- Economic sentiment in the eurozone stabilises at high level …
- … despite a decline in consumer confidence and weaker sentiment in the periphery
- US residential investment to strengthen this year
- Revised first quarter US GDP growth to be released on Friday will be weaker, but only for a while
Eurozone’s economic sentiment remains high
Economic sentiment in the eurozone stabilised at 103.8 in May. This is very close to March’s level of 103.9, which was the highest since the middle of 2011. The stabilisation was better than the consensus forecast, which was for a small decline. It was also better than the composite PMI, which edged lower in May. At its current level, sentiment is pointing to a further pick up in GDP growth in the second quarter, which is in line with our scenario for the eurozone economy.
Stronger job growth expected
The details of the economic sentiment report show that sentiment in all sectors (industry, retail, services and construction) improved. Whereas consumer sentiment was the only component that edged lower in May. As we already mentioned last week when the flash estimate for consumer sentiment was published, it has nonetheless remained at high levels consistent with robust consumer spending growth. With regard to the outlook for job growth, all sectors besides construction report a rise in expected employment, which adds to the evidence that job growth in the eurozone will strengthen in the coming months.
Differences between core and periphery
The individual country results for sentiment show that marked improvements were registered in most core eurozone countries. Indeed sentiment rose in Germany, France, the Netherlands, Belgium and Austria. In contrast, in Greece, Portugal and Italy sentiment declined, while in Spain it stabilised. This underperformance of the periphery is probably related to the tensions surrounding Greece. This has lowered investors’ appetite for all countries in the periphery, resulting in lower equity prices and higher government bond yields. That said, Greece, as expected, is the only peripheral country where sentiment has fallen to levels well below the long-term average value of 100, whereas sentiment has remained above this level in Italy, Spain and Portugal.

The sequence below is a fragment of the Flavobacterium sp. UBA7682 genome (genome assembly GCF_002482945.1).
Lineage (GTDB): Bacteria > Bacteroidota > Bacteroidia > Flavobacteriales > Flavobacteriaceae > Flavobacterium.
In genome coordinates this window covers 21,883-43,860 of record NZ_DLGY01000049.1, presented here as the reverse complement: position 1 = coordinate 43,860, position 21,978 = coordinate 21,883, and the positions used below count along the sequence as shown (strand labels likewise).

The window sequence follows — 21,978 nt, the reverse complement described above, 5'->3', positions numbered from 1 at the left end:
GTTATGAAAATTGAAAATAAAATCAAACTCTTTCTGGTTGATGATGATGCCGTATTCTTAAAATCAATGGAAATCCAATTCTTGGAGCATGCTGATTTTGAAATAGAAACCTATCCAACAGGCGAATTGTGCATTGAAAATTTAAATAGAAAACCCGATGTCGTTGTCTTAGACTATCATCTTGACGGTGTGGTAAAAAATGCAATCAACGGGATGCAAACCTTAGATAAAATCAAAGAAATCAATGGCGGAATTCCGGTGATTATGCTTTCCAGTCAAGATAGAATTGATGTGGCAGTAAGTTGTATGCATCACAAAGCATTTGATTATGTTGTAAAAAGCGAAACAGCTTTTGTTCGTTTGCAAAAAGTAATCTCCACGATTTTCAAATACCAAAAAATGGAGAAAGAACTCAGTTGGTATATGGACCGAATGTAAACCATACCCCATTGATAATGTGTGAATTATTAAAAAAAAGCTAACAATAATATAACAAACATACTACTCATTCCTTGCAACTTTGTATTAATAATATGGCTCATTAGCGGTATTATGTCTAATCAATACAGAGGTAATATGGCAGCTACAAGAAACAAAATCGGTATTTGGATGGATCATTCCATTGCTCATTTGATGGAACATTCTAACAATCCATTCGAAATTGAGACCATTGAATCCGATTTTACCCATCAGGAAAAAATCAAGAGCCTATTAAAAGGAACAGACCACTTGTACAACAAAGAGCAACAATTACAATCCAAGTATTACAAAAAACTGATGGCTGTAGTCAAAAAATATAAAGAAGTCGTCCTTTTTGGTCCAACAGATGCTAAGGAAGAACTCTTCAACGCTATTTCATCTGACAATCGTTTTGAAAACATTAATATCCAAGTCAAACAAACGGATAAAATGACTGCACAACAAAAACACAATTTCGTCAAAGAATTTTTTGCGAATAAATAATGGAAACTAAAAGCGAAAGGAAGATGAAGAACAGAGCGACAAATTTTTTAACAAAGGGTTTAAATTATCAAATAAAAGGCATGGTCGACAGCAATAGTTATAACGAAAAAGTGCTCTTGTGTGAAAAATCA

US residential investment to strengthen this year
Housing data released in the past days, suggest that the recovery in residential investment in the US will gain some pace after a harsh winter. The May home builders sentiment index (54) remains above 50 reading, indicating that most builders are optimistic about future conditions. Building permits increased in April, by 10.1% up from -5.5% the previous month, while housing starts jumped to their highest level in seven years. At the same time, the latest loan survey indicates that banks reported having eased lending conditions for a number of categories of residential loans over the past three months on balance. Rising house prices and a strong labour market should lift residential investment after a slow start this year.
First quarter US GDP growth weaker, but only for a while
We expect that Friday’s GDP growth will be revised down to -0.6% from 0.2% in the previous preliminary estimate, mainly on account of a large drag in net exports and inventory data. Away from this data we expect revisions to be minor and offsetting. The Bureau of Economic Analysis (BEA) is currently reviewing their methodology to estimate GDP data. The outcome of this review will be published on July 30th. The Federal Reserve Bank of San Francisco has looked into the seasonality issue. Its conclusion was that GDP growth appears to be substantially stronger than the BEA initially reported.